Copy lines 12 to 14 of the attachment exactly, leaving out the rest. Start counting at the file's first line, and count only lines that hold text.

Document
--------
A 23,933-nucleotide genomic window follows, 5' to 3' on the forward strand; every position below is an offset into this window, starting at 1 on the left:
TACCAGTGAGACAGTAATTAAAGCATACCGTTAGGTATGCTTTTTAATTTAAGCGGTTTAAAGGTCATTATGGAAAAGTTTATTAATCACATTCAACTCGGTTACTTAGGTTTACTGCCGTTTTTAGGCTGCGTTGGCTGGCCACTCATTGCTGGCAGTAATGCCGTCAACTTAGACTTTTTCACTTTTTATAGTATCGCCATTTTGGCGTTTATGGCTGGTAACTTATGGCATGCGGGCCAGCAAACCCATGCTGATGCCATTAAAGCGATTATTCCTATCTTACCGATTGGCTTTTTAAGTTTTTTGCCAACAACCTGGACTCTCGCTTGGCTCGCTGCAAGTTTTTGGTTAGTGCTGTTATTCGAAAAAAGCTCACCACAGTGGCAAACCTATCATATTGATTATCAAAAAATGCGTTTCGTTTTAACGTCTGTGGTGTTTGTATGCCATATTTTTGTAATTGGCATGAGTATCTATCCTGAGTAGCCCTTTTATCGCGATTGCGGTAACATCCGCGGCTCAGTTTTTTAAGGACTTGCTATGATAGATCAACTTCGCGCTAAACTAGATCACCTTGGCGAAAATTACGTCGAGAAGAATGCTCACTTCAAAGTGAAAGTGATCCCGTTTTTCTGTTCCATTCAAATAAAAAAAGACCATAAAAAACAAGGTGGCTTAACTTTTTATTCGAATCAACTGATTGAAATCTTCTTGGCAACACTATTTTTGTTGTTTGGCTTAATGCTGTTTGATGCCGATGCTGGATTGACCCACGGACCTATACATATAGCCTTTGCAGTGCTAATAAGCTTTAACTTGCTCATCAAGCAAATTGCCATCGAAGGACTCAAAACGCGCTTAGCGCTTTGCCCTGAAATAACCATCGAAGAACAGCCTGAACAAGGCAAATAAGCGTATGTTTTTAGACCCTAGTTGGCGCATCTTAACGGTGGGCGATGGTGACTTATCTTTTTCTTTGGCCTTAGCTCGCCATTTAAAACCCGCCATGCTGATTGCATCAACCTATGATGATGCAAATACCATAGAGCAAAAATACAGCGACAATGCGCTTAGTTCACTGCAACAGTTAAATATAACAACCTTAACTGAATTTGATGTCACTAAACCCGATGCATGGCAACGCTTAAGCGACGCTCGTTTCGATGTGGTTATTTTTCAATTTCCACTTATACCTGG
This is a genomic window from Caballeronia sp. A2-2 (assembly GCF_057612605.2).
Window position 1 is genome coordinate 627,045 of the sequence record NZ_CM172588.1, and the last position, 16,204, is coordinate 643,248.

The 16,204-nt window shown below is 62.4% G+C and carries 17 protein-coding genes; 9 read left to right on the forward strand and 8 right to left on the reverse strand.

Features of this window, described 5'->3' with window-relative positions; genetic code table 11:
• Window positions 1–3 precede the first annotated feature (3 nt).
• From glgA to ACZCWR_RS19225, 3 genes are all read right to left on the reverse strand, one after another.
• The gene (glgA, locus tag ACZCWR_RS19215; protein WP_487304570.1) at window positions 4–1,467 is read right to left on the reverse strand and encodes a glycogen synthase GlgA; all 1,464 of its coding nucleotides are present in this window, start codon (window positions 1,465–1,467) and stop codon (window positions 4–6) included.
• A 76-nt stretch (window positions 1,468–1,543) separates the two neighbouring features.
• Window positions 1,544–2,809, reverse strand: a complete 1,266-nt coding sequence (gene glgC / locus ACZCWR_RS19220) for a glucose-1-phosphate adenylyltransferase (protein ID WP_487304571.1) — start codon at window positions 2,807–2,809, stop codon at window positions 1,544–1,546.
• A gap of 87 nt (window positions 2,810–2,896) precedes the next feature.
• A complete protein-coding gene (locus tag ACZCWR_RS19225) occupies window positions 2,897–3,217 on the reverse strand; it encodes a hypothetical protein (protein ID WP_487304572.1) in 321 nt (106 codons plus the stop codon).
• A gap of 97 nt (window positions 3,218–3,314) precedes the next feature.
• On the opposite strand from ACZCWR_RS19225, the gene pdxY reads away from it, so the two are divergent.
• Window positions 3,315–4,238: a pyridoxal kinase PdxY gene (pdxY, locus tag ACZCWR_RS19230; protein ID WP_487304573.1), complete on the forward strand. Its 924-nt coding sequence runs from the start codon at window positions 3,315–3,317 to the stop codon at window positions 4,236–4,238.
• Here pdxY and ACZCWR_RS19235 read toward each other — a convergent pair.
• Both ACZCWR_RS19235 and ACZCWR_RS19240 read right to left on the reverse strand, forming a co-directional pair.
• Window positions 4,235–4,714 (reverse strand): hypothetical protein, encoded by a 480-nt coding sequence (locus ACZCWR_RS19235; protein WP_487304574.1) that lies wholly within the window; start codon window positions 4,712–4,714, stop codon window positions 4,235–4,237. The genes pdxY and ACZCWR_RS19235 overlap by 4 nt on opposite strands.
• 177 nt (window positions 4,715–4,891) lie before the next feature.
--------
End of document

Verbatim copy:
• A gap of 87 nt (window positions 2,810–2,896) precedes the next feature.
• A complete protein-coding gene (locus tag ACZCWR_RS19225) occupies window positions 2,897–3,217 on the reverse strand; it encodes a hypothetical protein (protein ID WP_487304572.1) in 321 nt (106 codons plus the stop codon).
• A gap of 97 nt (window positions 3,218–3,314) precedes the next feature.